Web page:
rob tyner - The I-94 Bar
Gang War at Second Chance in Ann Arbor in 1979. Sue Rynski photo
It’s said the drummer in a rock and roll band has the best seat in the house. It’s given John Morgan his unique perspective on some of rock and roll’s most talented, fascinating and sometimes flawed characters.
Now living in Ventura, California, John Morgan’s spent half his life as a professional musician, playing with a long list of blues and jazz bands. But it’s his insights into two in particular: Gang War and Sonic's Rendezvous Band - the former as a partcipant, thw latter as an observer - that will hold the most interest for I-94 Bar patrons.
They can't crack it for a place in the Rock and Roll Hall of Fame but the MC5 will be honoured with a 50-year retrospective exhibit and concert in their Detroit-area hometown of Lincoln Park, Michigan, at the Lincoln Park Historical Museum.
An open reception will be held on July 11 with a concert on July 12. The exhibit will run through Labor Day, September 7, with regular museum hours (Wednesdays and Saturdays from 1-6pm.) Admission to all events is free though donations to the Lincoln Park Historical Society are encouraged.
The exhibit highlights iconic photos by Detroit photographer Leni Sinclair and Lincoln Park-raised Emil Bacilla, original psychedelic posters by Carl Lundgren, and Gary Grimshaw (also raised in Lincoln Park) and band memorabilia (including personal artifacts from the Derminer/Tyner family.)
The concert will be held in the Park Band Shell in Memorial Park - one of the earliest sites where the MC5 played – with music from Timmy’s Organism, Rocket 455 and Chatoyant.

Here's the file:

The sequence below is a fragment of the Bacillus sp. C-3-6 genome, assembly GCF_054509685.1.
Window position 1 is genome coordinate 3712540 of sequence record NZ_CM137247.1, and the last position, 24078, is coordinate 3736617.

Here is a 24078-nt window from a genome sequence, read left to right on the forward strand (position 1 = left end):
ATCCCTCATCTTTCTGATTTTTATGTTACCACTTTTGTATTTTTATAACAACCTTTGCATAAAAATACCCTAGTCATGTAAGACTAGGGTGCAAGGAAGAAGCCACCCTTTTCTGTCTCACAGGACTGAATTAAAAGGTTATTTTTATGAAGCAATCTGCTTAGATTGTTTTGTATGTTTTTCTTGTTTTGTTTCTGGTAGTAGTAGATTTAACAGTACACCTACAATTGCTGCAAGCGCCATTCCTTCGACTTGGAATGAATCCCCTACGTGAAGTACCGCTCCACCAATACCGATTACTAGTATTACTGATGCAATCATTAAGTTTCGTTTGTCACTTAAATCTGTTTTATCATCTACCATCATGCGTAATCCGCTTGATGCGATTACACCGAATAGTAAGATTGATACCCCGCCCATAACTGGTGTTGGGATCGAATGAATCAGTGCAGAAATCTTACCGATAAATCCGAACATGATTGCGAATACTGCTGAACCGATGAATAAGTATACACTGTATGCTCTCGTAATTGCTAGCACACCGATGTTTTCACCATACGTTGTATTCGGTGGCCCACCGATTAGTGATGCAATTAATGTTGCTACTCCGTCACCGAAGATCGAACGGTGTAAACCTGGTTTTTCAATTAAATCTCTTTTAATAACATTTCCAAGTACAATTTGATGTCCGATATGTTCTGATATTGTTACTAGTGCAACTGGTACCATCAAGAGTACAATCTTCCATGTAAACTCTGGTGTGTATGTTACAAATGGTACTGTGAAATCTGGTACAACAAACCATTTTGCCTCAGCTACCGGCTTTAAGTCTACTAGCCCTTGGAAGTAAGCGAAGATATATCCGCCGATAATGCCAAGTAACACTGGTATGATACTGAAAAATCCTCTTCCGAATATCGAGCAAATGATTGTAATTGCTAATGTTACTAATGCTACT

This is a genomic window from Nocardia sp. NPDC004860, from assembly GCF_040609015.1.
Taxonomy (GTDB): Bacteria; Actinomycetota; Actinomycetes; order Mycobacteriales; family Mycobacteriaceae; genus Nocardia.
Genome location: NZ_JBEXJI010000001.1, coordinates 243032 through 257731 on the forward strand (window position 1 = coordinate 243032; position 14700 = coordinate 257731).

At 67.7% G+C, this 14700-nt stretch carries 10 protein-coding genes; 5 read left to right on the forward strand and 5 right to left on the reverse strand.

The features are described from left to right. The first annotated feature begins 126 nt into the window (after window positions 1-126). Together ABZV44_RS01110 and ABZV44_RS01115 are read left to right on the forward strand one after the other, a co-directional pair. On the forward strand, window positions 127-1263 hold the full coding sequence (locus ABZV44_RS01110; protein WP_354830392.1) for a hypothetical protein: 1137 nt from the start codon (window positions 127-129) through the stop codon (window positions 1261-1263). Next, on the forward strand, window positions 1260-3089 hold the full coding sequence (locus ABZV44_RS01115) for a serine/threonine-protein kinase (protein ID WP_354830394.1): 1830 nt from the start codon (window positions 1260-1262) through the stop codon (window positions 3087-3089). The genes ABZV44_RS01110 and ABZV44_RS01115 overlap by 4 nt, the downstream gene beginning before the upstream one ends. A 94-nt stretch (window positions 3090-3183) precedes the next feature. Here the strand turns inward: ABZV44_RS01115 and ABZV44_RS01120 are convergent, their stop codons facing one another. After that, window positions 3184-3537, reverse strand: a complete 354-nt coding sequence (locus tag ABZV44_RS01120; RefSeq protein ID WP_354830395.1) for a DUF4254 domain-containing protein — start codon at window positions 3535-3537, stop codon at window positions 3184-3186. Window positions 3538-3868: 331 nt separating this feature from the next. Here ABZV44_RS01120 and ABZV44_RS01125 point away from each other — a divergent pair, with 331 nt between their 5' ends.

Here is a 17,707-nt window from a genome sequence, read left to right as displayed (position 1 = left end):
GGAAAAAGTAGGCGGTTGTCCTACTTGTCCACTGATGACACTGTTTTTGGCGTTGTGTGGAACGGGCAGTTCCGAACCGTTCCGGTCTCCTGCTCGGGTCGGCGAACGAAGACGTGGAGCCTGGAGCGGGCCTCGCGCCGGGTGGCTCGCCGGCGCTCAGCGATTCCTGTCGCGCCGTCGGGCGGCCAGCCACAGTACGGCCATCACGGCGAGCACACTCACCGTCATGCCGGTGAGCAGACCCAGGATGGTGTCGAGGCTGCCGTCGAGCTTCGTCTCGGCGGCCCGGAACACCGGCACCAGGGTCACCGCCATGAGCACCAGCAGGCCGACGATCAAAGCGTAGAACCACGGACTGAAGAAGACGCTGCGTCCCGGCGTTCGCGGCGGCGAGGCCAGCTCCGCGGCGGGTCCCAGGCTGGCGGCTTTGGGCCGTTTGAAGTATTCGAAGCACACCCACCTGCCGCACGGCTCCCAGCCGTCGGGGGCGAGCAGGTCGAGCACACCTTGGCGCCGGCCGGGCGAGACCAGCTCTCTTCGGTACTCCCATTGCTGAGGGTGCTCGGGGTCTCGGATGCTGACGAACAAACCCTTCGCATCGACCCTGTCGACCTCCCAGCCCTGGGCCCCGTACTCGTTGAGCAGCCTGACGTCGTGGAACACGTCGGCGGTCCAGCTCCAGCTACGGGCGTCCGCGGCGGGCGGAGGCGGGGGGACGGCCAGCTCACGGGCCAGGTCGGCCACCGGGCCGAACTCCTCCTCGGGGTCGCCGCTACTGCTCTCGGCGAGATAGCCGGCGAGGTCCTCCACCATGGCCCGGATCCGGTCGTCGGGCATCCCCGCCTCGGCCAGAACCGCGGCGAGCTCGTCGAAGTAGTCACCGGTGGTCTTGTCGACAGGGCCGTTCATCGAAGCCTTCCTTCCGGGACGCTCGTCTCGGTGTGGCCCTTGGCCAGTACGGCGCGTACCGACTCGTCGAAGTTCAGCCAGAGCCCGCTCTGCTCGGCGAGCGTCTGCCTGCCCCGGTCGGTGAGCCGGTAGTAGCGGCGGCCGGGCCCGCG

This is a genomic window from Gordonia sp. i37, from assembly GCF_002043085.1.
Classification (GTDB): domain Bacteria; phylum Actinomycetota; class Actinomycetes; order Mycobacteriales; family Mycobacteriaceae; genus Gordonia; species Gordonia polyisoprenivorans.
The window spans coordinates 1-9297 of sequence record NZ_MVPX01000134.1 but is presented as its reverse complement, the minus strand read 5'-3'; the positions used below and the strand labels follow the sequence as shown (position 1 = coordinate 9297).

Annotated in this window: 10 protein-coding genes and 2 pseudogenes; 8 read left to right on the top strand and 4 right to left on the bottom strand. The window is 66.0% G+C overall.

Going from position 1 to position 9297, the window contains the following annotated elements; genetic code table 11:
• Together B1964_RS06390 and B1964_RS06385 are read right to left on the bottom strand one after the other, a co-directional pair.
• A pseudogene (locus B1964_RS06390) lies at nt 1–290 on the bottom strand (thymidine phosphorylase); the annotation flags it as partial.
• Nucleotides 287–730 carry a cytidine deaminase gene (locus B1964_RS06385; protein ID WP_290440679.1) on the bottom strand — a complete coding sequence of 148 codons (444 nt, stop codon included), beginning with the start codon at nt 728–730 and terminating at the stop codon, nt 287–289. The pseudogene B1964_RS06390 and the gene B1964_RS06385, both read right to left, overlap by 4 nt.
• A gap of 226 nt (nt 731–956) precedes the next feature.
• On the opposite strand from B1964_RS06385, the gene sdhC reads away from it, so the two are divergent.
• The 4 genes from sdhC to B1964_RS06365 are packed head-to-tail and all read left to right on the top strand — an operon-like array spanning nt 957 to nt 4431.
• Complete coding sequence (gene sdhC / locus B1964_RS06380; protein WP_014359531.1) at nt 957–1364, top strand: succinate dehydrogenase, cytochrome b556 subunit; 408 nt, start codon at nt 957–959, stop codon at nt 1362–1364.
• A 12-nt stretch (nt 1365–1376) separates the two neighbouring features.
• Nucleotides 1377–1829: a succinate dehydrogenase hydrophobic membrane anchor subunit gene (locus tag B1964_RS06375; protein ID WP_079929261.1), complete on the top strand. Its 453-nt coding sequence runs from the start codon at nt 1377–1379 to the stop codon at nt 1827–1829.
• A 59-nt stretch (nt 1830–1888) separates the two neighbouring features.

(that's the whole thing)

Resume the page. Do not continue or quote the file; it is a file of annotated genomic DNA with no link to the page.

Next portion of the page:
Surviving MC5 members Wayne Kramer and Dennis “Machine Gun” Thompson and the families of Rob Tyner, Fred “Sonic” Smith and Michael Davis have been invited. While Kramer is unable to attend, Thompson will be in attendance at both the Saturday and Sunday events.
While the band was the target of establishment harassment during its existence, the afternoon concert will be marked by Lincoln Park Mayor Tom Karnes presenting the keys to the city. Ain't irony grand?
A limited edition of Carl’s Lundgren’s artwork created for the anniversary celebration poster will be available for purchase at the opening night and on the day of the concert. The Lincoln Park Historical Museum website is here.
He’s back with his first solo album in 13 years (how long?) and no-one could accuse Wayne Kramer of not taking chances. In fact, if you’re a longtime MC5 fan, chances are you might struggle with “Lexington” as it dives headlong into territory that his old band - at least on record - visited without fully casting adrift its rock anchor.